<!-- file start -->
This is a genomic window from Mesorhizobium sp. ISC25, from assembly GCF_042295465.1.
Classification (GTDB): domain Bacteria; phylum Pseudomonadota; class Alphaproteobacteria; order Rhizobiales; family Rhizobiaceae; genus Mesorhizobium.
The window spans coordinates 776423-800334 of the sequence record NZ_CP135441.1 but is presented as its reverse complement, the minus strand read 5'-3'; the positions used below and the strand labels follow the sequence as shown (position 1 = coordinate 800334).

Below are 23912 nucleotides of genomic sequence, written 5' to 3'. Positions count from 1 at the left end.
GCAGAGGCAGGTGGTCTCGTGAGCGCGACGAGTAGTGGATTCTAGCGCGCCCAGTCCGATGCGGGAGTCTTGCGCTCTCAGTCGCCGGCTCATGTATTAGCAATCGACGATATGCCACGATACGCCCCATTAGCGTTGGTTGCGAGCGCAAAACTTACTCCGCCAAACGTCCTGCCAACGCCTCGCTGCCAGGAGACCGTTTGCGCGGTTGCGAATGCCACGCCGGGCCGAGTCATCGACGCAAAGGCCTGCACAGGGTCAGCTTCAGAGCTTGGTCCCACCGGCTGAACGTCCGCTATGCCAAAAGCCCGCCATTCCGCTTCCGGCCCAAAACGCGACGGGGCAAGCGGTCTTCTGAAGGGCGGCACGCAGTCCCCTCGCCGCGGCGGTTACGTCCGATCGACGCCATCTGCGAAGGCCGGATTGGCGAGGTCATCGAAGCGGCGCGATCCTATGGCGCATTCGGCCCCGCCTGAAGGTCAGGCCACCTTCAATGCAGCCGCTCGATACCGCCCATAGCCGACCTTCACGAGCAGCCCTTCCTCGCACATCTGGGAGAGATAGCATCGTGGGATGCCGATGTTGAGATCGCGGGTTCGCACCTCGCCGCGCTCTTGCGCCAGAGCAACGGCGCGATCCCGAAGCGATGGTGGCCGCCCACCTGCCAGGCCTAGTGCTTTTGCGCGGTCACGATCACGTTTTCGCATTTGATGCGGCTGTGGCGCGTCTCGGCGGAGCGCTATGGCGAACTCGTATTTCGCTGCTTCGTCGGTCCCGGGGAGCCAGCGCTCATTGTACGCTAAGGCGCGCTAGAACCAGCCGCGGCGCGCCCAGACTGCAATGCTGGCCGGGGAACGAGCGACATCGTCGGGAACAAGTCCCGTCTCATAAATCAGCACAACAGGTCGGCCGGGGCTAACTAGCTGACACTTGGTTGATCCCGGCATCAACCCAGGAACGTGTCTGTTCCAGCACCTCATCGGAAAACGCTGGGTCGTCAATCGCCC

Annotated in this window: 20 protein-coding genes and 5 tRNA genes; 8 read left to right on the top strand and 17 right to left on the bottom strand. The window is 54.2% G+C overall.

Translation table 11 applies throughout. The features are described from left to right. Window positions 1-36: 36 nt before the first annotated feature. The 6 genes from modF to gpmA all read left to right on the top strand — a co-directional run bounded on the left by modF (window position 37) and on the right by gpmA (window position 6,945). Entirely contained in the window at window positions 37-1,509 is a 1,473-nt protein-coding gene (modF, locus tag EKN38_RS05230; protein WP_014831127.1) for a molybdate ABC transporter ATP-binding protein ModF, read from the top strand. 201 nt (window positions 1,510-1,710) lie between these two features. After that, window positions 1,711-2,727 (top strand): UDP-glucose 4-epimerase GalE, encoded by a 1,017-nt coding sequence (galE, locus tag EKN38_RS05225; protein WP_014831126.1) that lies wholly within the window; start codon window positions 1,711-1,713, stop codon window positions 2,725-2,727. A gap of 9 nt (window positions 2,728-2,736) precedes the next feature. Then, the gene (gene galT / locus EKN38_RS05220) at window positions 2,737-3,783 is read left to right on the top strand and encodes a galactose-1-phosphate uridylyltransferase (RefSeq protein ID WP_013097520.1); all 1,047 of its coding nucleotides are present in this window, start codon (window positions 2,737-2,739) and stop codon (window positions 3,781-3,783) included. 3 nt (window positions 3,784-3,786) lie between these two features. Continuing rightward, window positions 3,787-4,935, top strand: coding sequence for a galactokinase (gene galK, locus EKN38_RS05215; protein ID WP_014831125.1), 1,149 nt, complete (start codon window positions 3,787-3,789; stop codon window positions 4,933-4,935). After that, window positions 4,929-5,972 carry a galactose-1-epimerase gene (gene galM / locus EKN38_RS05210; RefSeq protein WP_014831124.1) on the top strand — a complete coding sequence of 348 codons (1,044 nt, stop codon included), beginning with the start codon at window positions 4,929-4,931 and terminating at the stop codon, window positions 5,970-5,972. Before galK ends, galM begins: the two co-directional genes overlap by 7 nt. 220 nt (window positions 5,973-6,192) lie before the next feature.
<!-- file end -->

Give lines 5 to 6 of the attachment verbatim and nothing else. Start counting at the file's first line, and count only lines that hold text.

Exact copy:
GCAGAGGCAGGTGGTCTCGTGAGCGCGACGAGTAGTGGATTCTAGCGCGCCCAGTCCGATGCGGGAGTCTTGCGCTCTCAGTCGCCGGCTCATGTATTAGCAATCGACGATATGCCACGATACGCCCCATTAGCGTTGGTTGCGAGCGCAAAACTTACTCCGCCAAACGTCCTGCCAACGCCTCGCTGCCAGGAGACCGTTTGCGCGGTTGCGAATGCCACGCCGGGCCGAGTCATCGACGCAAAGGCCTGCACAGGGTCAGCTTCAGAGCTTGGTCCCACCGGCTGAACGTCCGCTATGCCAAAAGCCCGCCATTCCGCTTCCGGCCCAAAACGCGACGGGGCAAGCGGTCTTCTGAAGGGCGGCACGCAGTCCCCTCGCCGCGGCGGTTACGTCCGATCGACGCCATCTGCGAAGGCCGGATTGGCGAGGTCATCGAAGCGGCGCGATCCTATGGCGCATTCGGCCCCGCCTGAAGGTCAGGCCACCTTCAATGCAGCCGCTCGATACCGCCCATAGCCGACCTTCACGAGCAGCCCTTCCTCGCACATCTGGGAGAGATAGCATCGTGGGATGCCGATGTTGAGATCGCGGGTTCGCACCTCGCCGCGCTCTTGCGCCAGAGCAACGGCGCGATCCCGAAGCGATGGTGGCCGCCCACCTGCCAGGCCTAGTGCTTTTGCGCGGTCACGATCACGTTTTCGCATTTGATGCGGCTGTGGCGCGTCTCGGCGGAGCGCTATGGCGAACTCGTATTTCGCTGCTTCGTCGGTCCCGGGGAGCCAGCGCTCATTGTACGCTAAGGCGCGCTAGAACCAGCCGCGGCGCGCCCAGACTGCAATGCTGGCCGGGGAACGAGCGACATCGTCGGGAACAAGTCCCGTCTCATAAATCAGCACAACAGGTCGGCCGGGGCTAACTAGCTGACACTTGGTTGATCCCGGCATCAACCCAGGAACGTGTCTGTTCCAGCACCTCATCGGAAAACGCTGGGTCGTCAATCGCCC

Annotated in this window: 20 protein-coding genes and 5 tRNA genes; 8 read left to right on the top strand and 17 right to left on the bottom strand. The window is 54.2% G+C overall.